War is horror. This is the simple message of The Cranes are Flying, but unlike more modern classics, Georgian director Mikhail Kalatozov draws our focus to the battle at home.
Coming in the wake of Soviet leader Khrushchev’s attack on the previous repressive Stalinist regime and his liberalisation of cinematic freedoms, The Cranes are Flying represents a move away from Socialist Realism’s artistic monopoly. No longer presented with Soviet archetypes, our protagonists have real depth. Few have portrayed the insular and claustrophobic world of domesticity with such earnestness. Tatiane Samoilova lights up the screen as the heroine, separated from her fiance by the Second World War. Though the plot is traditional and relatively unimaginative, we are overwhelmed by the feeling we are witnessing the birth of modern cinema. The camera work is innovative, with one particular dream sequence sending chills down the spine.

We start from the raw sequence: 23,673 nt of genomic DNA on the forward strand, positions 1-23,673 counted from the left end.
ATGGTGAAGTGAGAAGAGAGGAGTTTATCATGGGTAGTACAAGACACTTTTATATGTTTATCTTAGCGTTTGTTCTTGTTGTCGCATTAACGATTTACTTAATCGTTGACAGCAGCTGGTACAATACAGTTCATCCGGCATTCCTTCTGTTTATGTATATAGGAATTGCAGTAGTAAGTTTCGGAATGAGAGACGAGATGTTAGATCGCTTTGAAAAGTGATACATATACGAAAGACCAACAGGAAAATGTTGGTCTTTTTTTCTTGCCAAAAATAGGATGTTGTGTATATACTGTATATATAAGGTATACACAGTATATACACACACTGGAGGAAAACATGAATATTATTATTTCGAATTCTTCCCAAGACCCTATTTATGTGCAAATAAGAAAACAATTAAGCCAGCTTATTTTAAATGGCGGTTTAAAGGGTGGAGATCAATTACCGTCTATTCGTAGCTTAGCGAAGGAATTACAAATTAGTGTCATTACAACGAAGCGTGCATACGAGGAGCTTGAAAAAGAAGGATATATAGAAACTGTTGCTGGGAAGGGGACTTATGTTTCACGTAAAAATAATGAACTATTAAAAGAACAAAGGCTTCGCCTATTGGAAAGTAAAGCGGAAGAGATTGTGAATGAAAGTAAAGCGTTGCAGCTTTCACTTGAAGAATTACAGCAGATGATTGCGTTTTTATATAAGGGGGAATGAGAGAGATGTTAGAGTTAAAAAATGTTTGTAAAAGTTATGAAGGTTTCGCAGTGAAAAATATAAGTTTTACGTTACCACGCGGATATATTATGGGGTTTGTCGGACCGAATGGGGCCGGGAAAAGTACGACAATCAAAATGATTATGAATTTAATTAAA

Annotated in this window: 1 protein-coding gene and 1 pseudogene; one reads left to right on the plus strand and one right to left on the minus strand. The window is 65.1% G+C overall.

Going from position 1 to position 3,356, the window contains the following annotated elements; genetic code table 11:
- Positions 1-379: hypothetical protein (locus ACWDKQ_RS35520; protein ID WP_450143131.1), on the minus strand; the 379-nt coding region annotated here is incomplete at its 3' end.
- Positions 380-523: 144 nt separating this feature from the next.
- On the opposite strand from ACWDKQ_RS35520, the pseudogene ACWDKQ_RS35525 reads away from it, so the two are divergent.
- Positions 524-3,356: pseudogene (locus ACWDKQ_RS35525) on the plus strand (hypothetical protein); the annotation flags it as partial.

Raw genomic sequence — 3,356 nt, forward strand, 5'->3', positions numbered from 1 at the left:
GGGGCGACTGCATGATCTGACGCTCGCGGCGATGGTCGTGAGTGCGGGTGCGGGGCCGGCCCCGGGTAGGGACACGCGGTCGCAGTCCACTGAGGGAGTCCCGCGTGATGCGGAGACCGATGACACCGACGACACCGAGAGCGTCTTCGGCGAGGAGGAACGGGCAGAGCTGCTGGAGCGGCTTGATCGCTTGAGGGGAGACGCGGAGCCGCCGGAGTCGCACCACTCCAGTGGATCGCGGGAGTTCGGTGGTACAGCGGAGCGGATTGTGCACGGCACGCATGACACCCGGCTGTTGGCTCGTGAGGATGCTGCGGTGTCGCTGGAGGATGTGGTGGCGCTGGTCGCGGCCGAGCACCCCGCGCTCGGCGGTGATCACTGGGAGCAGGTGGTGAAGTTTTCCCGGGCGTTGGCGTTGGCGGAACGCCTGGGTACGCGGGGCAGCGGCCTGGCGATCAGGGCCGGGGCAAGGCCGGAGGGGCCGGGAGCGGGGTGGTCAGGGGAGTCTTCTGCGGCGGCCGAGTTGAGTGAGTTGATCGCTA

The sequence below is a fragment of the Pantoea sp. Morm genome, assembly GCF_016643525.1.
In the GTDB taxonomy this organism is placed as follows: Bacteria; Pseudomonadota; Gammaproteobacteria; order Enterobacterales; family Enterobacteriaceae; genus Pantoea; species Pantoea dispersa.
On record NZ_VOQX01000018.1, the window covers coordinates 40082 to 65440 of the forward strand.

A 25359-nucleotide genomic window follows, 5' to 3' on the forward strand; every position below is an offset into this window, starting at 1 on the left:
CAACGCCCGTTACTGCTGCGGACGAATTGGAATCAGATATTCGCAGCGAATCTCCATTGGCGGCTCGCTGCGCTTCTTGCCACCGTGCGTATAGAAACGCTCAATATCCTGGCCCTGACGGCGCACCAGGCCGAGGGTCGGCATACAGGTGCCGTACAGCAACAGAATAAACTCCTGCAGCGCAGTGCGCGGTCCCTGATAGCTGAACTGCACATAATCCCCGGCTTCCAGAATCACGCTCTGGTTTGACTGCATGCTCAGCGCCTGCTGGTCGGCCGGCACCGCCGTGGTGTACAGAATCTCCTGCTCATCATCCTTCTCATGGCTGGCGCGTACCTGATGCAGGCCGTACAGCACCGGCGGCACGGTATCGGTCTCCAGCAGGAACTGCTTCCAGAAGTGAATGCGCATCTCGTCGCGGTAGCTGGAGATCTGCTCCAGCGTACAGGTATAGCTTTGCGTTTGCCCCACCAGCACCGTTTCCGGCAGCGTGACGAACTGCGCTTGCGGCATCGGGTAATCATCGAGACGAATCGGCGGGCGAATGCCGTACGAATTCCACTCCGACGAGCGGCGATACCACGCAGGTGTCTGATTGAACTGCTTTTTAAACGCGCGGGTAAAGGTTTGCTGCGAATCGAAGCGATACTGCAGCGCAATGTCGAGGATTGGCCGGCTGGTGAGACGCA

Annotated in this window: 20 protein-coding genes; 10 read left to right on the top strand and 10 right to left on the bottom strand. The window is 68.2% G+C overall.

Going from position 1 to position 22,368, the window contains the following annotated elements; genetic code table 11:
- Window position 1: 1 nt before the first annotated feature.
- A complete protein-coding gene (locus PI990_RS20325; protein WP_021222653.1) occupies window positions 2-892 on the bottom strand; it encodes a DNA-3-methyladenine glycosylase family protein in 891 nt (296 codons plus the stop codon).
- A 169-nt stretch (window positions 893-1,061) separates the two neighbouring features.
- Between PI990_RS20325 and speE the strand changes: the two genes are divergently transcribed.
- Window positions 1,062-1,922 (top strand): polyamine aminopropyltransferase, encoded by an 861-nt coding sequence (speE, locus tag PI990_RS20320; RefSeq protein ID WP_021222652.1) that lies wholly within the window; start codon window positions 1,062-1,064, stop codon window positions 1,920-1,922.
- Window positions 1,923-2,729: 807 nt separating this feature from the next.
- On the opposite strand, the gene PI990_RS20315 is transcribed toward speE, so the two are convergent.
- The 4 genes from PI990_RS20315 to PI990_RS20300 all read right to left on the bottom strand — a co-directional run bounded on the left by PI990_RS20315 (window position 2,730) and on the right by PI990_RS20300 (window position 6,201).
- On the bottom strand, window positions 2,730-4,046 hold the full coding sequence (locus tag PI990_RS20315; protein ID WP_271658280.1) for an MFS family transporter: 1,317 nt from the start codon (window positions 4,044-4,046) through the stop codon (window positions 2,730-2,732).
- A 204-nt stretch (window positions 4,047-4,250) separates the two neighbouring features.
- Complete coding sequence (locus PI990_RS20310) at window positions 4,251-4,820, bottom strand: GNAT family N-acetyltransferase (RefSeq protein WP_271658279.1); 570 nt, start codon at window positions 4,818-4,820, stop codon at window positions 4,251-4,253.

The Cranes are Flying offers us a balanced view of the War’s deep impact on the Russian psyche, from the patriotism it inspired to the despair it instilled. But more than that, it is a movie about freedom: freedom from artistic constraint, freedom from fear, freedom from artificiality. War is horror, but all wars end. That is reason enough to hope.